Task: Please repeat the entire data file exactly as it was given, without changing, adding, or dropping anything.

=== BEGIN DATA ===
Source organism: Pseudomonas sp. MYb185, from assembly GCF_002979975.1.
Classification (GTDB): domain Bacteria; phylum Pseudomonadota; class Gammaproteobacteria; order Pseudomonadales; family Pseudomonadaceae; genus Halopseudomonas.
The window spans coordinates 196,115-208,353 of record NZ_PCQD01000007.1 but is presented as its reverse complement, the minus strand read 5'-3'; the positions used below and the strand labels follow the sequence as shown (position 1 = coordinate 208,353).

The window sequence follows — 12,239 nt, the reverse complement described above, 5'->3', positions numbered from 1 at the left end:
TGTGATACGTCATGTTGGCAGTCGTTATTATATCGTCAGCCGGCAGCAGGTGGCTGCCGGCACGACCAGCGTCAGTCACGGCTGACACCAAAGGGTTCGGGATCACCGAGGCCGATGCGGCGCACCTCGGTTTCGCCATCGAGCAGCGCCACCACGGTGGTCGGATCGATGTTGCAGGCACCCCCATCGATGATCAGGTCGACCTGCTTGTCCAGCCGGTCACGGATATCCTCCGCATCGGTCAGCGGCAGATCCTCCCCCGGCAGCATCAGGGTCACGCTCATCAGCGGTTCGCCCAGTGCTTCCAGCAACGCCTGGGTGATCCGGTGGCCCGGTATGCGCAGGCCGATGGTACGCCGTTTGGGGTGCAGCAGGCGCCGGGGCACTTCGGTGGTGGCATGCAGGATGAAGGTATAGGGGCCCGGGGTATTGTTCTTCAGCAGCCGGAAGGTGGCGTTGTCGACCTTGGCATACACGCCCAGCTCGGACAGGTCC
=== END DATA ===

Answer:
Source organism: Pseudomonas sp. MYb185, from assembly GCF_002979975.1.
Classification (GTDB): domain Bacteria; phylum Pseudomonadota; class Gammaproteobacteria; order Pseudomonadales; family Pseudomonadaceae; genus Halopseudomonas.
The window spans coordinates 196,115-208,353 of record NZ_PCQD01000007.1 but is presented as its reverse complement, the minus strand read 5'-3'; the positions used below and the strand labels follow the sequence as shown (position 1 = coordinate 208,353).

The window sequence follows — 12,239 nt, the reverse complement described above, 5'->3', positions numbered from 1 at the left end:
TGTGATACGTCATGTTGGCAGTCGTTATTATATCGTCAGCCGGCAGCAGGTGGCTGCCGGCACGACCAGCGTCAGTCACGGCTGACACCAAAGGGTTCGGGATCACCGAGGCCGATGCGGCGCACCTCGGTTTCGCCATCGAGCAGCGCCACCACGGTGGTCGGATCGATGTTGCAGGCACCCCCATCGATGATCAGGTCGACCTGCTTGTCCAGCCGGTCACGGATATCCTCCGCATCGGTCAGCGGCAGATCCTCCCCCGGCAGCATCAGGGTCACGCTCATCAGCGGTTCGCCCAGTGCTTCCAGCAACGCCTGGGTGATCCGGTGGCCCGGTATGCGCAGGCCGATGGTACGCCGTTTGGGGTGCAGCAGGCGCCGGGGCACTTCGGTGGTGGCATGCAGGATGAAGGTATAGGGGCCCGGGGTATTGTTCTTCAGCAGCCGGAAGGTGGCGTTGTCGACCTTGGCATACACGCCCAGCTCGGACAGGTCC